Gay Spirit

In the early days of the struggle for gay rights, movement leaders often despaired of the community’s more outrageous members, especially those who rebelled against society’s gender norms such as butch lesbians, men who dressed in drag and effeminate men who camped it up in public. At a time when gays were viewed as deviants, it was tempting to push the opposite message, that gays and lesbians were just like everybody else—ready to tie the knot, adopt children and settle down in the suburbs.

Harry Hay was having none of it.

John Burnside, left, and Harry Hay with matching caps, June 25, 1994. Photo: S.F. History Center, San Francisco Public Library.

Hay, who founded one of the first gay organizations in the country—the Mattachine Society—in 1950, was a communist and labor advocate. In today’s parlance he might be called gender fluid or gender nonconforming.

Hay believed gays and lesbians were different from heterosexuals: gentler, more spiritual, a distinct cultural minority. That difference, he believed, gave the community its strength. But he also rejected the notion of gay pride, insisting in a 1998 interview with the Progressive that pride was another way of saying “we’re almost as good as the others. Almost means ‘not quite.’”

In 1979 Hay founded the radical faeries, a New Age group that held its first get-together at Sri Ram Ashram, a gay-friendly spiritual retreat in the desert near Benson, Arizona. Hay and his partner, John Burnside, hosted regular faery circles at their home in Los Angeles, featuring discussions, dancing and other recreational activities.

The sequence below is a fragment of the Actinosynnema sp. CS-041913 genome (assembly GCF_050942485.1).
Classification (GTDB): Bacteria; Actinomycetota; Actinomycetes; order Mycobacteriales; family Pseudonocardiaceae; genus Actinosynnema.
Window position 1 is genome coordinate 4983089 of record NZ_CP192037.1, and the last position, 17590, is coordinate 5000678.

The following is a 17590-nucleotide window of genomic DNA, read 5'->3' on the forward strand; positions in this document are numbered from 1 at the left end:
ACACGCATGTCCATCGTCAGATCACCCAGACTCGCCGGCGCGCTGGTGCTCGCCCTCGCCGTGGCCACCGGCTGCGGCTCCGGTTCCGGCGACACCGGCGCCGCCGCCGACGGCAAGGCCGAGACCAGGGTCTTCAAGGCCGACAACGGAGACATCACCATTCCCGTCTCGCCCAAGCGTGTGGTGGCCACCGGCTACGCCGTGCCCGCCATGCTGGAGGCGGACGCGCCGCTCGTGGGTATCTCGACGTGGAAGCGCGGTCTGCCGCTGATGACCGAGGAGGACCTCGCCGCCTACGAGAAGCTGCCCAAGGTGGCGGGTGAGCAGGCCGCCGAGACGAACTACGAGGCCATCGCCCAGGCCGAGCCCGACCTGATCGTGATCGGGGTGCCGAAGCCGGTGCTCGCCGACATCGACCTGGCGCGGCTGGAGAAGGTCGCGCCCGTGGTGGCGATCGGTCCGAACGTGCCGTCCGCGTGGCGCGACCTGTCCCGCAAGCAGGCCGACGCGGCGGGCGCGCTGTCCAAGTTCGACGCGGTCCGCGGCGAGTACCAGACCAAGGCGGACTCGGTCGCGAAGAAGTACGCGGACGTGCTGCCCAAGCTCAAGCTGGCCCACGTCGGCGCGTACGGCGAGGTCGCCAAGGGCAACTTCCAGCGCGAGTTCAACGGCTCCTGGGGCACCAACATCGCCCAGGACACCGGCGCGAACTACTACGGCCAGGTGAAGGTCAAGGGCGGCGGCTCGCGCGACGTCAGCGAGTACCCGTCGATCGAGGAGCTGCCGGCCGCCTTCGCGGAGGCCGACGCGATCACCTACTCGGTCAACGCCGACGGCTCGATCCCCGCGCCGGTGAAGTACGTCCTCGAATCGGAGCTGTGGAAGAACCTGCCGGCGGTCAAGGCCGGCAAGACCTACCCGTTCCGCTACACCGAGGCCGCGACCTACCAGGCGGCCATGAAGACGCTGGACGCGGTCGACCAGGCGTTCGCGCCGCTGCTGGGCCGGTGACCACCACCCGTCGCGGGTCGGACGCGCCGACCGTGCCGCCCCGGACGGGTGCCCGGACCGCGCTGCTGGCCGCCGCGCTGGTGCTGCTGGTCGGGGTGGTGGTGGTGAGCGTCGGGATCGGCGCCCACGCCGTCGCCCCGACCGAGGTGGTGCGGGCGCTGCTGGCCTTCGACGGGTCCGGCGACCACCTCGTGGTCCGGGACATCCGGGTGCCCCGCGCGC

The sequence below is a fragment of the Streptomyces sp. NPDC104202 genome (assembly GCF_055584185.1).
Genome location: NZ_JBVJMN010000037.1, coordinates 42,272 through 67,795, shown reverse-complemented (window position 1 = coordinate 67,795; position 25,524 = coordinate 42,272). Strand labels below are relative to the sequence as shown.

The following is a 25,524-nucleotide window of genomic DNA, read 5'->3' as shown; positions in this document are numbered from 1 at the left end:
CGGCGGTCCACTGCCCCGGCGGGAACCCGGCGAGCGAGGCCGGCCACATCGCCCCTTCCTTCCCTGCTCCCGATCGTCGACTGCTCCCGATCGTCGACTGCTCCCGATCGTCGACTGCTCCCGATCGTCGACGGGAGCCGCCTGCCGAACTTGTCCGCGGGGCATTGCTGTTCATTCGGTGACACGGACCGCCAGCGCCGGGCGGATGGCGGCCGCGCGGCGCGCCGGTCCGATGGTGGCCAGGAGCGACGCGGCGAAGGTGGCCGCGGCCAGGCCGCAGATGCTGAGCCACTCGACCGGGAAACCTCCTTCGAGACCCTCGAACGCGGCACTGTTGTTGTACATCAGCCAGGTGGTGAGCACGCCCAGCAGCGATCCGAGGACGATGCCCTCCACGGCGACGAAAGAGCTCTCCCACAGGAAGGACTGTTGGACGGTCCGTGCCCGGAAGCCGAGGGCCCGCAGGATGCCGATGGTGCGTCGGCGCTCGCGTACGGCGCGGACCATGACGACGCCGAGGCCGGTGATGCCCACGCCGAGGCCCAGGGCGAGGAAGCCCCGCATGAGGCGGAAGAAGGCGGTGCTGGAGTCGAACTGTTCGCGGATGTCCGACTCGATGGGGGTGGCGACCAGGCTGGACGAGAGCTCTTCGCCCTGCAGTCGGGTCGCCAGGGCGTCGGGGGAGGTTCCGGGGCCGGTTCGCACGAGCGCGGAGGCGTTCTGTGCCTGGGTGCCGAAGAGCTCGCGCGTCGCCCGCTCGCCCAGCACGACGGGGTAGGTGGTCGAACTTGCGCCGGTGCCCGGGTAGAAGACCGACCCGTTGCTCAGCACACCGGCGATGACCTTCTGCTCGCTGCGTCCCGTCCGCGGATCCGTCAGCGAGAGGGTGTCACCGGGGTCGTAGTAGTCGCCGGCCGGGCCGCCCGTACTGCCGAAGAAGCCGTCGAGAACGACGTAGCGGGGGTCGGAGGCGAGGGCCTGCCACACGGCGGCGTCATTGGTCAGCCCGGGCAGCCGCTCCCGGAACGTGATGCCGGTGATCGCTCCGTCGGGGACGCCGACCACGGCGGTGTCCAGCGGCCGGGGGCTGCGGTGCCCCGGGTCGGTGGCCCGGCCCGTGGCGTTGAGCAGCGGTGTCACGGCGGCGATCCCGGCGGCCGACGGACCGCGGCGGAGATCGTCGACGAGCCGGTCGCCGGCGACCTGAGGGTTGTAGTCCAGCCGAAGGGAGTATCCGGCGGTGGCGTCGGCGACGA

By the time I met Hay in Los Angeles in the early 1980s, he was a fixture in the community, an elder statesman and visionary who challenged conventional wisdom and called on the gay movement to reject assimilation with the larger, straight society.

In the summer of 1982 I recorded a brief interview with Hay outside the Century Plaza Hotel, where 10,000 people staged a peaceful protest against President Reagan’s supply-side economic policies while the president attended a fundraising event inside.

The recording has been preserved thanks to the ONE National Gay and Lesbian Archives at the University of Southern California.

Hay, now considered the father of gay liberation, died of lung cancer in 2002 in San Francisco at age 90. His ashes were scattered in the Nomenus Faerie Sanctuary in Wolf Creek, Oregon.